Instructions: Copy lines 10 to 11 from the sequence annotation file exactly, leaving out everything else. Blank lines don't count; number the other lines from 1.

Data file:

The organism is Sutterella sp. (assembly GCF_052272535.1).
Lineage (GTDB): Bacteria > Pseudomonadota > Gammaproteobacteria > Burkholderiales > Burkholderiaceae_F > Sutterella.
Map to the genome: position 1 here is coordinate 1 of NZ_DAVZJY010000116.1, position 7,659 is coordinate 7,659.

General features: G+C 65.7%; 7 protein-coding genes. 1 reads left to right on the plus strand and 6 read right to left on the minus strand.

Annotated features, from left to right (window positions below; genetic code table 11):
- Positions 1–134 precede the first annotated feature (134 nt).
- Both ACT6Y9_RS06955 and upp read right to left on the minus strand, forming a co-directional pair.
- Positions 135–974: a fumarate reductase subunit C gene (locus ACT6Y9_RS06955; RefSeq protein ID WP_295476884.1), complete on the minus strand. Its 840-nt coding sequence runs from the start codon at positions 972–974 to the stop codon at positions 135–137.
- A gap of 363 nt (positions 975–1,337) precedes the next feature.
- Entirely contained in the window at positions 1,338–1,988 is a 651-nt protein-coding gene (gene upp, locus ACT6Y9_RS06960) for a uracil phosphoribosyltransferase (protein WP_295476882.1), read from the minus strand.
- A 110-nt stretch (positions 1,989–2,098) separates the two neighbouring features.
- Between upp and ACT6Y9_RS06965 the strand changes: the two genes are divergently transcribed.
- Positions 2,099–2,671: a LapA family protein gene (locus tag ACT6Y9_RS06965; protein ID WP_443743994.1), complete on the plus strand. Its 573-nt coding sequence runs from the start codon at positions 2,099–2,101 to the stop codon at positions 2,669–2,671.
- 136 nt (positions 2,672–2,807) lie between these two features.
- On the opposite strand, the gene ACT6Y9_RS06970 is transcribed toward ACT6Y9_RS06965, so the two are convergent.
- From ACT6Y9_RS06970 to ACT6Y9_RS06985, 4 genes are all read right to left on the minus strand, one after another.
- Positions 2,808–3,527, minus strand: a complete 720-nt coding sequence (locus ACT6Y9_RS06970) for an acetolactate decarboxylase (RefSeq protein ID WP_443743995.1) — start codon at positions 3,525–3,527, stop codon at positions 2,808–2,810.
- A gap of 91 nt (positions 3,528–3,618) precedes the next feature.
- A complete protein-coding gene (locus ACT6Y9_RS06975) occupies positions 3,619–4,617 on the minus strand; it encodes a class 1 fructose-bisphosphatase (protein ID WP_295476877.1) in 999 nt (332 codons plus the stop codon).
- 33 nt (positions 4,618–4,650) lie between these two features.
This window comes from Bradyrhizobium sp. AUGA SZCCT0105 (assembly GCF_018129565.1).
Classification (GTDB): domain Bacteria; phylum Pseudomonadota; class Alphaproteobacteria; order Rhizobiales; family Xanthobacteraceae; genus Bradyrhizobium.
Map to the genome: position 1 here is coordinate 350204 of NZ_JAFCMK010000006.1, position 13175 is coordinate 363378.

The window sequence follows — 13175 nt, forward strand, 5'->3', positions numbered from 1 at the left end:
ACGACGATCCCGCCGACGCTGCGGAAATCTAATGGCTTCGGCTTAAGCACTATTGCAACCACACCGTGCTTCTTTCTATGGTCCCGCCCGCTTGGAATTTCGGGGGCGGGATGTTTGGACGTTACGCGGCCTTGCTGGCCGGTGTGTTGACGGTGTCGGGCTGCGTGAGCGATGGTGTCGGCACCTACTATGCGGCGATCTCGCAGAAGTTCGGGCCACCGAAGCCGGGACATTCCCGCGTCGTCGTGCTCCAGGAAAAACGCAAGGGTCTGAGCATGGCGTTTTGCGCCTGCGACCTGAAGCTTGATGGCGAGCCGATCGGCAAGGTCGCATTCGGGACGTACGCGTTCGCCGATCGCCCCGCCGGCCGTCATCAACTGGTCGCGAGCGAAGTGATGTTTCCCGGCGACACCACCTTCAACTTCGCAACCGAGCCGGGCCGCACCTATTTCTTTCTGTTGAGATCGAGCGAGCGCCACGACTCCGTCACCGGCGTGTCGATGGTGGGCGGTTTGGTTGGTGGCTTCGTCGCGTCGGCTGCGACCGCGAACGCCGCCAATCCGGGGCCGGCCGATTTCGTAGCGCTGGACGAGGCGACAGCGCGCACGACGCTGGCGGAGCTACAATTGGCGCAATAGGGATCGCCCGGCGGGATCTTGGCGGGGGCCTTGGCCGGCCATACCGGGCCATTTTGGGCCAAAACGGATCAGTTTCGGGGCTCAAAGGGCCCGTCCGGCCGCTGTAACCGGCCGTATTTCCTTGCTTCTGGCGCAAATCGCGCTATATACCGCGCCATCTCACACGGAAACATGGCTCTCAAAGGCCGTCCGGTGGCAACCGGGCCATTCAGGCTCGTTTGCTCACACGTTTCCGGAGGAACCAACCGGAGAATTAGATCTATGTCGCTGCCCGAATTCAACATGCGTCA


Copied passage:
- Entirely contained in the window at positions 1,338–1,988 is a 651-nt protein-coding gene (gene upp, locus ACT6Y9_RS06960) for a uracil phosphoribosyltransferase (protein WP_295476882.1), read from the minus strand.
- A 110-nt stretch (positions 1,989–2,098) separates the two neighbouring features.